flock. It is strange that he does not perceive tion may be enabled to monopolize for a time that his scheme, (p. 41–6, p. 190—205,) even if extraordinary advantages. Suppose then not a its Utopian aspirations were practicable, is a re- few such Associations, scattered here and there, form in the same direction which has been hith- which might be successful, but a whole nation erto pursued till it has led to our present social cantonned into Fourierite Phalangsteries. The difficulties. It is the economy of time, the aug- existing spirit of greed animates all, and every mentation of the products of labour, and the im- individual member of each: the machinery of mediate investment of all savings in production, avarice is systematized on the grandest and most which are the modes of improvement whence crushing scale; and the old competition re-apgreater gains are expected. The adoption of pears with even more disastrous effects than bethese modes must be ultimately attended with a fore, because now less subject to control; and reduction in the price of the commodities so pro- the only perceptible difference will be that induced, which will bring round matters to the stead of the contention of individual capitalists, point whence they started. But the fundamen- there will be the bitter rivalry and the deadly tal flaw is to be found in the main object contem- competition of organized companies, who will plated-which is the indulgence of greed. The add domestic warfare and internecine broils, members of the Association may, indeed, be ben- (notwithstanding Mr. Greeley's dreams of uniefitted temporarily by a more saving expenditure, versal peace,) to the now prevalent chicanery of and consequently larger clear gains: these may trade. Mr. Greeley speaks bitterly of the “Combe distributed among a large number of stock-mercial and Industrial Feudalism" of the day, holders, instead of being engrossed by a single (p. 350 :) the phrase is a just and happy one, but capitalist: aud this is the truly laudable prospect these Associations would only substitute in its which gives such a plausible semblance of avail-place countless bands of Commercial and Indusability to the project. Mr. Greeley refers to and trial Condottieri. Such must be the consequengives the history of the Journeyman Molders' ces under the most favorable aspect-disregardUnion Foundry at Cincinnati, and is lost in ad- ing entirely the incompatibility of such a scheme miration of its success. We have no disposition with the frailties of human nature, and suffering to question that success: its causes are too evi- our author's hallucinations in regard to the abdent. The stimulus of Proprietorship-the union solute impeccability of man in the Phalanx to of the profits of capital and of intermediate agen- pass for the nonce unchallenged. If, however, cies with the wages of labour-the restraints on we did not permit these difficulties to be elimireckless expenditure-and the comparative dis-nated in the estimation of Mr. Greeley's theory advantages and improvidences of those with of Reform by Association, but considered them whom the Association has to compete-all con- in connection with the known properties of the cur to account for the increased individual bene- human family, the only result, if grievous social fits attending this organization. The tendency outbreaks could be for a time avoided, would be of modern commercial operations is to throw the that so characteristically and strikingly pointed advantage in favor of large capitals: the Union out by Sandy Mackaye: The few that are geFoundry presents by the aggregation of the niuses. or fancy themselves sae, are to ha' the means, labour and skill of its members such a monopoly o' this private still o' philosophy— capital, and probably the largest in its vicinity these carbonari, illuminati, vehmgericht, Samoengaged in that business:-yet this favourable thracian mysteries o' bottled moonshine."* condition of large accumulations in comparison with the difficulties of the poor or the needy is one of the evils of the time which require a remedy. It may be doubted whether such a Union establishment could have succeeded in any state of Society, except one in which it was not an absolute necessity. M. Leclaire's experiment, in practice, nor conceal that which must cerwhich was at first so loudly trumpeted, ultimately tainly be fatal behind that which might possibly failed: and we regret that Mr. Greeley did not give us an account of the results of the Fourierzation of the Tribune office-which we have no doubt proved profitable to himself. But the success of solitary experiments does not affect the decision of the main question; for in all schemes of social reform we must consider the effect on the whole body of the community, and not on an isolated portion, which, by exclusive aggrega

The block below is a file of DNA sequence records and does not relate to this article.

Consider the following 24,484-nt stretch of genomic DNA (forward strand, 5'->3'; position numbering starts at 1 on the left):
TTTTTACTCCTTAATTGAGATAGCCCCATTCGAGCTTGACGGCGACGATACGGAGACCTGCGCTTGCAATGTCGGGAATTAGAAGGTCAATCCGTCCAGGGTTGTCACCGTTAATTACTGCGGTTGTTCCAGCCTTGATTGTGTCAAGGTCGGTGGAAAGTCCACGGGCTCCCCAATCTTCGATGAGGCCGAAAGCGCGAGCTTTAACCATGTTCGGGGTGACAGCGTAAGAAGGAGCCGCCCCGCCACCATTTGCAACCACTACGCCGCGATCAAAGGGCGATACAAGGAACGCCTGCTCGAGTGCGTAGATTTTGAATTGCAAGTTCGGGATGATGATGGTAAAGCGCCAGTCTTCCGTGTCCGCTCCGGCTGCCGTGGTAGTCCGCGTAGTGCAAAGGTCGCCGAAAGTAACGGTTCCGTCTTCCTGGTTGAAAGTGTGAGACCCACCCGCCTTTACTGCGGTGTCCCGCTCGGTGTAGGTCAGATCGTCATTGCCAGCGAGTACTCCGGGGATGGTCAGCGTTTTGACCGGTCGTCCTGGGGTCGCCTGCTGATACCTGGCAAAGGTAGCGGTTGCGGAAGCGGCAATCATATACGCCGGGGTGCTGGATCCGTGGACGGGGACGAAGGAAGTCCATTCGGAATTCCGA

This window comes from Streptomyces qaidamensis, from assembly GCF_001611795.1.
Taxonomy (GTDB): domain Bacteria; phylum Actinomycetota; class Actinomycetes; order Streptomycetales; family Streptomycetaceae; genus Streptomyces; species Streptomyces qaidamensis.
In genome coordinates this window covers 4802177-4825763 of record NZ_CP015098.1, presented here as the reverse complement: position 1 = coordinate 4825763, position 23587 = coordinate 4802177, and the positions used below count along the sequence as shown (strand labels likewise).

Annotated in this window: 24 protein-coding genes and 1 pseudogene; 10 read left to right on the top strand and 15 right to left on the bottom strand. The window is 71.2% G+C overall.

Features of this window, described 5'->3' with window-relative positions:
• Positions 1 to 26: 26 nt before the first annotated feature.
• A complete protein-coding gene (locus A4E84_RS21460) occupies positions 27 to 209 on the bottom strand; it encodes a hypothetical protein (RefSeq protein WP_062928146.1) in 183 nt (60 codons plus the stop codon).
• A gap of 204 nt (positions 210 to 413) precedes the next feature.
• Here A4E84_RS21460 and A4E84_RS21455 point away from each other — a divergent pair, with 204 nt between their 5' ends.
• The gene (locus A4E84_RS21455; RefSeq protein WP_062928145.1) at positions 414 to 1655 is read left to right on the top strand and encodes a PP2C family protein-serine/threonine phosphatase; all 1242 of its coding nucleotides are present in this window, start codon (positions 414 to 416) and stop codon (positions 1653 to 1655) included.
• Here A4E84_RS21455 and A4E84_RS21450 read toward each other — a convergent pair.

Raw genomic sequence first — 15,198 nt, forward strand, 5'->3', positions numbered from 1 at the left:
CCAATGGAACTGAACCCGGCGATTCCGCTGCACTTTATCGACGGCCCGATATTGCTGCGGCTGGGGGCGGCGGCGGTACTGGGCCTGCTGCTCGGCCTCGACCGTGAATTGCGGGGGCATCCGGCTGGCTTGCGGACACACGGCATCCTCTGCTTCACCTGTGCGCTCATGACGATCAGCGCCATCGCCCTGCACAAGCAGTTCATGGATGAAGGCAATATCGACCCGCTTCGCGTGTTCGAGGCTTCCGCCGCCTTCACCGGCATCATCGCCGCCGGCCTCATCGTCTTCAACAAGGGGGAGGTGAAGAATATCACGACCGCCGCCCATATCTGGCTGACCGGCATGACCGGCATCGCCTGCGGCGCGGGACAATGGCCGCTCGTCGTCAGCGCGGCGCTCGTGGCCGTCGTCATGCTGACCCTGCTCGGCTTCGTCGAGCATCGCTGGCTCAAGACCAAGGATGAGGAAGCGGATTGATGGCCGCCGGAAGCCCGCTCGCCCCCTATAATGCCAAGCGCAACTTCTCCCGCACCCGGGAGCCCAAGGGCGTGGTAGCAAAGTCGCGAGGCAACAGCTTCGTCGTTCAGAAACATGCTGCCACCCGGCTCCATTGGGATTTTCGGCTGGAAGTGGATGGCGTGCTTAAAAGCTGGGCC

But these Hints toward Reforms are professedly dedicated to practical ends and in our consideration of them we cannot exclude any of the conditions or consequences which must necessarily attend their operation if adopted. We cannot make concessions which will be belied